No Deal for EU Seeking Exemptions From Trump's Steel, Aluminum Tariffs

  • No Deal for EU Seeking Exemptions From Trump's Steel, Aluminum Tariffs

No Deal for EU Seeking Exemptions From Trump's Steel, Aluminum Tariffs

Companies warn that cost increases will get passed to consumers.

The EU's top trade official said the United States failed on Saturday to provide full clarity on how Europe and Japan could be spared from Washington's controversial steel and aluminium tariffs, but said talks would continue next week.

The meeting had been previously planned but took on greater importance because of Trump's announcement of a 25-percent tariff on steel imports and 10 percent on aluminum imports. The distributor's Canadian steel supplier is already rationing shipments for customers. The high expectations of his supporters put the pressure on Trump to either kill NAFTA or restructure it dramatically, he said.

Prime Minister Justin Trudeau placed a personal call to President Donald Trump Monday evening to let him know just how damaging going through with his threat to slap steep tariffs on aluminum and steel would be to Canadian workers. And it has boosted our domestic economy by $127 billion annually with trade between the U.S., Mexico and Canada almost quadrupling. A provision in a 1962 USA law allows the president to set emergency tariffs as a security issue.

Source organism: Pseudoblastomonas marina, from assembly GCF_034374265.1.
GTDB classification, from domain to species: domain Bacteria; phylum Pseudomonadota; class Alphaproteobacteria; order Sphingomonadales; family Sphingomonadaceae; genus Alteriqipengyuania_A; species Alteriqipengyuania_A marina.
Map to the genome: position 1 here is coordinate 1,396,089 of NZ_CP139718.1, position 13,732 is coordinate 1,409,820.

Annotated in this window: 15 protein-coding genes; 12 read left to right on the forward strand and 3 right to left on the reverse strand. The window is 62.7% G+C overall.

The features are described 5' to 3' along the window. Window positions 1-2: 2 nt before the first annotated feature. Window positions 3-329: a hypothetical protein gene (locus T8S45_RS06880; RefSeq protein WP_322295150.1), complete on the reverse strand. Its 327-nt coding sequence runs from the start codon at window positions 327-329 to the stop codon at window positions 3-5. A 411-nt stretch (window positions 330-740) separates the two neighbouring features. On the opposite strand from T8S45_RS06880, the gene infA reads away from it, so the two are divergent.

Under World Trade Organization rules, such counter-measures have to be in place within 90 days of the US tariffs entering force. But he said he questions some direction coming from the Liberal cabinet.

Canada appears to have dodged a protectionist bullet, as one of only two countries to receive a provisional exemption from steel and aluminum tariffs set to rip into America's trading relationships around the globe.

The spokesman sharply criticised the imposition of punitive tariffs by the United States and said European producers would suffer "significantly from the loss of one of their most important export markets".

Republican House Speaker Paul Ryan says he fears other countries' retaliation and the start of a trade war.

Manufacturers and their suppliers are trying to figure the precise cost, said Joe Phillippi, head of AutoTrends Consulting, but he estimates it will be $200 to $300 a vehicle.

Trump imposed the tariffs despite pleas from friends and allies who warned the new measure could ignite a trade war. Whether they permanently dodge these misguided, punitive measures depends on how they behave in the ongoing North American Free Trade Agreement negotiations.

"We are committed to working with the Administration to find a long-term solution within the new framework that supports jobs in the USA auto industry and across the supply chain". He called tariffs the "wrong way" to tackle the problem of cheap steel and aluminum being dumped on the U.S.

However, the lawmaker said Iran's steel industry can fulfill the domestic demand and the country needs no steel imports.

"After a almost year-long investigation, President Trump took action to curb steel and aluminum imports". But even if they do, Fast said the president will probably be undeterred.

Brazil, the second-largest exporter of steel to the US after Canada, is also the largest importer of USA metallurgical-grade coal to fuel the steel-making furnaces.